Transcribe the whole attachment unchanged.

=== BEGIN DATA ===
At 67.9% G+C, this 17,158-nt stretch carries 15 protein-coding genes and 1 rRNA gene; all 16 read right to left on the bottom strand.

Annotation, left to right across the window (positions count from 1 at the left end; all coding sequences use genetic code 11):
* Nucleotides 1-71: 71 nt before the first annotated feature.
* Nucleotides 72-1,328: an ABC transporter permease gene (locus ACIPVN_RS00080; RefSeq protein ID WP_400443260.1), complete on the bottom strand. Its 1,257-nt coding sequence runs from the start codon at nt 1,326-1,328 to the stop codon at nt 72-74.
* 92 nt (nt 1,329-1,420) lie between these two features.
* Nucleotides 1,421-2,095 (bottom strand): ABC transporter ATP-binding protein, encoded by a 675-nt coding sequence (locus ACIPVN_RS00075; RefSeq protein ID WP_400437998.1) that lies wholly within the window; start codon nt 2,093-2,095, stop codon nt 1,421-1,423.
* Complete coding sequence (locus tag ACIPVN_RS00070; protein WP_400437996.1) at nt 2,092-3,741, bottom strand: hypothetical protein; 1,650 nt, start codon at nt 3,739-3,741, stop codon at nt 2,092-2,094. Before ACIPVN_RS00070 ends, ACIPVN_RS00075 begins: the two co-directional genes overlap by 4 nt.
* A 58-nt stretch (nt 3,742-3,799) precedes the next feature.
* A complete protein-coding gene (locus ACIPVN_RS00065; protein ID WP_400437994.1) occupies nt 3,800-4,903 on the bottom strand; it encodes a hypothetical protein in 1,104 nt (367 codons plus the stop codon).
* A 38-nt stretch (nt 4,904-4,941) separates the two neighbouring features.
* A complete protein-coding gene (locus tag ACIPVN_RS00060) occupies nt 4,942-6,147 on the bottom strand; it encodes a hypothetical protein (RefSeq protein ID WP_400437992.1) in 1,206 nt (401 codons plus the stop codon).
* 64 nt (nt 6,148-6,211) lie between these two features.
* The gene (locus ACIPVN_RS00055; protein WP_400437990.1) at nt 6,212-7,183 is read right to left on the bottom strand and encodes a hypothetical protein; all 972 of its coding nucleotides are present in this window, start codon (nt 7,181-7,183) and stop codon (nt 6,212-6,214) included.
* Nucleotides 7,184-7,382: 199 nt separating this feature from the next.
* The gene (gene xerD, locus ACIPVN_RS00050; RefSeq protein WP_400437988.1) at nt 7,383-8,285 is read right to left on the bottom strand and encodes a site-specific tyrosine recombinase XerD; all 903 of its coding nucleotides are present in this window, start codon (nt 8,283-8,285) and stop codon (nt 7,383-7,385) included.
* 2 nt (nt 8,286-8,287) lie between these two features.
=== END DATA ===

At 67.9% G+C, this 17,158-nt stretch carries 15 protein-coding genes and 1 rRNA gene; all 16 read right to left on the bottom strand.

Annotation, left to right across the window (positions count from 1 at the left end; all coding sequences use genetic code 11):
* Nucleotides 1-71: 71 nt before the first annotated feature.
* Nucleotides 72-1,328: an ABC transporter permease gene (locus ACIPVN_RS00080; RefSeq protein ID WP_400443260.1), complete on the bottom strand. Its 1,257-nt coding sequence runs from the start codon at nt 1,326-1,328 to the stop codon at nt 72-74.
* 92 nt (nt 1,329-1,420) lie between these two features.
* Nucleotides 1,421-2,095 (bottom strand): ABC transporter ATP-binding protein, encoded by a 675-nt coding sequence (locus ACIPVN_RS00075; RefSeq protein ID WP_400437998.1) that lies wholly within the window; start codon nt 2,093-2,095, stop codon nt 1,421-1,423.
* Complete coding sequence (locus tag ACIPVN_RS00070; protein WP_400437996.1) at nt 2,092-3,741, bottom strand: hypothetical protein; 1,650 nt, start codon at nt 3,739-3,741, stop codon at nt 2,092-2,094. Before ACIPVN_RS00070 ends, ACIPVN_RS00075 begins: the two co-directional genes overlap by 4 nt.
* A 58-nt stretch (nt 3,742-3,799) precedes the next feature.
* A complete protein-coding gene (locus ACIPVN_RS00065; protein ID WP_400437994.1) occupies nt 3,800-4,903 on the bottom strand; it encodes a hypothetical protein in 1,104 nt (367 codons plus the stop codon).
* A 38-nt stretch (nt 4,904-4,941) separates the two neighbouring features.
* A complete protein-coding gene (locus tag ACIPVN_RS00060) occupies nt 4,942-6,147 on the bottom strand; it encodes a hypothetical protein (RefSeq protein ID WP_400437992.1) in 1,206 nt (401 codons plus the stop codon).
* 64 nt (nt 6,148-6,211) lie between these two features.
* The gene (locus ACIPVN_RS00055; protein WP_400437990.1) at nt 6,212-7,183 is read right to left on the bottom strand and encodes a hypothetical protein; all 972 of its coding nucleotides are present in this window, start codon (nt 7,181-7,183) and stop codon (nt 6,212-6,214) included.
* Nucleotides 7,184-7,382: 199 nt separating this feature from the next.
* The gene (gene xerD, locus ACIPVN_RS00050; RefSeq protein WP_400437988.1) at nt 7,383-8,285 is read right to left on the bottom strand and encodes a site-specific tyrosine recombinase XerD; all 903 of its coding nucleotides are present in this window, start codon (nt 8,283-8,285) and stop codon (nt 7,383-7,385) included.
* 2 nt (nt 8,286-8,287) lie between these two features.